that the notes are played cleanly, and with even volume. After this play the
first note again by using a pull-off, taking care that this new note is of the
same volume of the first two. Carry on alternating from one note to the other,
starting off very slowly. The idea with this is to make sure all the notes
sound clear and have even volume, and to start building up endurance in your
fingers. You should aim to play this exercise non-stop for at least five
minutes, and be sure to use a metronome to keep time.

After you’ve got to grips with this exercise you should do the same with all
the other fingering possibilities. You have used your first and second fingers
so far, so now do the same exercise with your first and third fingers. Play a
note (any note) with the first finger, then hammer on two frets above with the
third finger. Trill between these two notes for at least five minutes. Next do
the exercise with your index finger and your pinky. Then use your second and
third fingers, then second and fourth, and lastly you third and fourth. You
will no doubt find it easier with certain fingers than with others, so more
time should be spent on those that are difficult.

Three note patterns
The next step after you have got to grips with two note
trills is to start practicing three note patterns. If you use one finger per
fret you can try patterns using the first, second, and fourth fingers, the
first, third, and fourth fingers, and also try both of these fingerings with a
stretch (meaning a fret in between each finger, ie. first finger on the fourth
fret, second on the sixth, and fourth finger on the eighth fret). Patterns you
can try include 1-4-2-4, 4-1-2-4-2-1, and 1-2-1-4. Do these with all the finger
options mentioned above, and practice them on a single string, then on multiple
strings. Play them in one position, as well as moving up and down the neck.
After you’ve gotten to grips with these, you are ready to start using the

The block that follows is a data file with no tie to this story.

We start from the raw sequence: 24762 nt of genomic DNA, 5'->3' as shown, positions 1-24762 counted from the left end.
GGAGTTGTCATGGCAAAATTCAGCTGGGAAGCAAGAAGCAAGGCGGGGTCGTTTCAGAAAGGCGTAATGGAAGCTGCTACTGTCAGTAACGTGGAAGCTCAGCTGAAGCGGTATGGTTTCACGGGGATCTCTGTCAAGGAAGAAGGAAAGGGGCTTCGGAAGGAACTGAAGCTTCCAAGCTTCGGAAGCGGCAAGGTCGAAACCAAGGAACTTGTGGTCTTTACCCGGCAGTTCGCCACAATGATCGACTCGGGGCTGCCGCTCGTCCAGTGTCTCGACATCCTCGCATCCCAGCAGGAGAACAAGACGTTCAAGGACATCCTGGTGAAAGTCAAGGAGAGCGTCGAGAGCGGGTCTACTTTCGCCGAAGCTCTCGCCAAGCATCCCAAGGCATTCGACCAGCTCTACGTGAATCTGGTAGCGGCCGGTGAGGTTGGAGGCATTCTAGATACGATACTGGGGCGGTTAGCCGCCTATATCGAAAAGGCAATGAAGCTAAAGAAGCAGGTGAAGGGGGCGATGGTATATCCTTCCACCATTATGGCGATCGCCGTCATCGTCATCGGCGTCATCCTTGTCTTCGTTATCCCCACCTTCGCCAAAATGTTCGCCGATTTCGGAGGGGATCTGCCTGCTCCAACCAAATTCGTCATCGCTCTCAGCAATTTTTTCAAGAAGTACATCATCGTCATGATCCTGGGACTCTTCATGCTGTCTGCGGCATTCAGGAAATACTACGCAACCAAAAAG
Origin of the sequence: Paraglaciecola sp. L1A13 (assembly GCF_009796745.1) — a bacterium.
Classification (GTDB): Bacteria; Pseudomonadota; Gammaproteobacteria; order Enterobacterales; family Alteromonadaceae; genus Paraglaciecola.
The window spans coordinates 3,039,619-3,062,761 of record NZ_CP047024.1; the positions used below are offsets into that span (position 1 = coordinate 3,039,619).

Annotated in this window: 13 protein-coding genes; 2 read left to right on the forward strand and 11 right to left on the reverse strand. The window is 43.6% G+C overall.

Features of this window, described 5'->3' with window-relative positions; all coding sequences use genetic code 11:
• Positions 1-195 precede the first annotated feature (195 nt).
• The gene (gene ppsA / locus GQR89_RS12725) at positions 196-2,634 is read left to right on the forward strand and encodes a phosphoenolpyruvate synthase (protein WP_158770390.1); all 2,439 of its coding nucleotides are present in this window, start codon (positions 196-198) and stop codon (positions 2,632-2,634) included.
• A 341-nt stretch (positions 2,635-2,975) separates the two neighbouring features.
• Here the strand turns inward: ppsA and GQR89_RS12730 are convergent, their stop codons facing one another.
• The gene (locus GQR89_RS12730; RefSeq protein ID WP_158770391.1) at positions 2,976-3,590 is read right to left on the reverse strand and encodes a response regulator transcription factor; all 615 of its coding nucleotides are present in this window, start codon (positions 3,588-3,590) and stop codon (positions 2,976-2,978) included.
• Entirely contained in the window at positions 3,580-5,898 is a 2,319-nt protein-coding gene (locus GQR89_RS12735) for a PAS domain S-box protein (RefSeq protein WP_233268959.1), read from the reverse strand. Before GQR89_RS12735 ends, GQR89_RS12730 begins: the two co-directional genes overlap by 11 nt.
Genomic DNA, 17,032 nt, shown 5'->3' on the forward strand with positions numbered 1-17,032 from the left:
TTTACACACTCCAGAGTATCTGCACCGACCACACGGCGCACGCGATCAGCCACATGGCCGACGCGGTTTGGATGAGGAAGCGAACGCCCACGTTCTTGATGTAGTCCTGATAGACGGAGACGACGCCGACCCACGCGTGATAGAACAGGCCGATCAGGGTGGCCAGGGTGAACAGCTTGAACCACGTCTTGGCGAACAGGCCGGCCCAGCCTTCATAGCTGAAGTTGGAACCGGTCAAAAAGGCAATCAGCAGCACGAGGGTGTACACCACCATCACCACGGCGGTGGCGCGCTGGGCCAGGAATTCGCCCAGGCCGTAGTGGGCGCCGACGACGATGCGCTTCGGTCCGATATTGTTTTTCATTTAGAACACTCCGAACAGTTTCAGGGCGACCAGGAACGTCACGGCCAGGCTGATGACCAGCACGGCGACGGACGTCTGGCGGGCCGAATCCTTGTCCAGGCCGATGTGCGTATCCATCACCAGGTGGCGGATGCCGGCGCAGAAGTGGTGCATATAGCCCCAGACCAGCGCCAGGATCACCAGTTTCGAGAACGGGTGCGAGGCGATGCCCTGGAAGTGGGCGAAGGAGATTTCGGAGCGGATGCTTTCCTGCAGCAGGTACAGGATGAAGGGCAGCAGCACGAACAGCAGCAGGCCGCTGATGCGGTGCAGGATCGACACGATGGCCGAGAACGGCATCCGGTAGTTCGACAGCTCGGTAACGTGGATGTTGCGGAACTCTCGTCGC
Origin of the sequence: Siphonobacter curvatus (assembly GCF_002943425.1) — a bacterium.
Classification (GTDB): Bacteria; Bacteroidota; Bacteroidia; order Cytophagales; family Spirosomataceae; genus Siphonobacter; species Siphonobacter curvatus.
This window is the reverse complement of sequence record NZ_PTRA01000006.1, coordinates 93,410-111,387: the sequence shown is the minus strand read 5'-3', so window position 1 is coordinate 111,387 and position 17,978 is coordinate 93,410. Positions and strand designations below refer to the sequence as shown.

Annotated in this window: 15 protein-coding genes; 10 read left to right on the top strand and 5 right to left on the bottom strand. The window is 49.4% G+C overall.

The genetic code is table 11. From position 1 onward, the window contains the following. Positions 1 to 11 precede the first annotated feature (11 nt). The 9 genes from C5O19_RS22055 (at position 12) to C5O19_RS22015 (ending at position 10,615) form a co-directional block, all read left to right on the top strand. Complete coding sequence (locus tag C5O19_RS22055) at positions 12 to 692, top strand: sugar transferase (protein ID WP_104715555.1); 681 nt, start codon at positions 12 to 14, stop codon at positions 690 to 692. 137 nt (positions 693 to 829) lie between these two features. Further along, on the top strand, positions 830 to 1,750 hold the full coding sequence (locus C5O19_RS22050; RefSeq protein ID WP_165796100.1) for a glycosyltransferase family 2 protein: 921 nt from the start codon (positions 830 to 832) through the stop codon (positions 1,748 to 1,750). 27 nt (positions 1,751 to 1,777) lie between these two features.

patterns within the context of diatonic scales, applying them to the three note
per string scale shapes. At this point the exercises become fully musical, and
can be used in any soloing and improvisation.

Hopefully you can see the general idea of this. Continuing on from here you can
apply the same concepts to more complicated scale fragments, with four notes,
five notes, six, seven etc. Mix patterns together, try skipping strings. Add
right hand tapping into the mix. There is no limit to the ideas you can come up
with, so use your imagination, and have fun.

Strengthening your fingers
Before concluding this article I want to briefly cover
some common technical difficulties that arise when first encountering legato
playing. The main issue is that of finger strength and endurance. To be able to
play long legato passages with the fretting hand only requires a great deal of
stamina, and you can’t expect to achieve this overnight. It takes time. Regular
practice will help you here. After a while you will get better, and it will
become much easier. Legato playing can also be quite rough on your fingertips –
more so than normal picking. Again, there’s nothing much you can do about this,
just keep practicing and your fingers will toughen up and it will no longer be
an issue.

I always suggest using a clean sound when you are practicing legato. Using lots
of distortion will hide your mistakes and make it harder for you to discern
whether your dynamics are even or not. When you use a clean sound you can hear
much more clearly how even you playing is, and this should always be your
primary objective. That being said, however, it can be a good idea to turn the
distortion up every so often so you can check that you’re not producing lots of
unwanted string noise.

To begin with, as with everything, your practice of legato should be done
slowly. As your finger strength and stamina increase you can increase the
speed, but always pay attention to accuracy. Don’t make speed your main goal –
once you have the accuracy and the strength, speed is easy to obtain. Some
fingers will be naturally weaker than others, so you should focus more time on
these, till you can play equally well with all fingers.

So that concludes this overview of legato technique. I hope it has shown you
what you can get out of learning this style of playing, and how it can benefit
you as a guitarist. I also hope that I’ve given you some ideas about how to
learn, practice, and apply this technique, so get practicing and start
incorporating legato into your own playing.

Chris Lake
article was written by Chris Lake, a professional guitarist and guitar teacher
of over 25 years. If you would like more help with all aspects of learning the
guitar, head over to Chris’s website where you can get a free
copy of his latest eBook about playing the guitar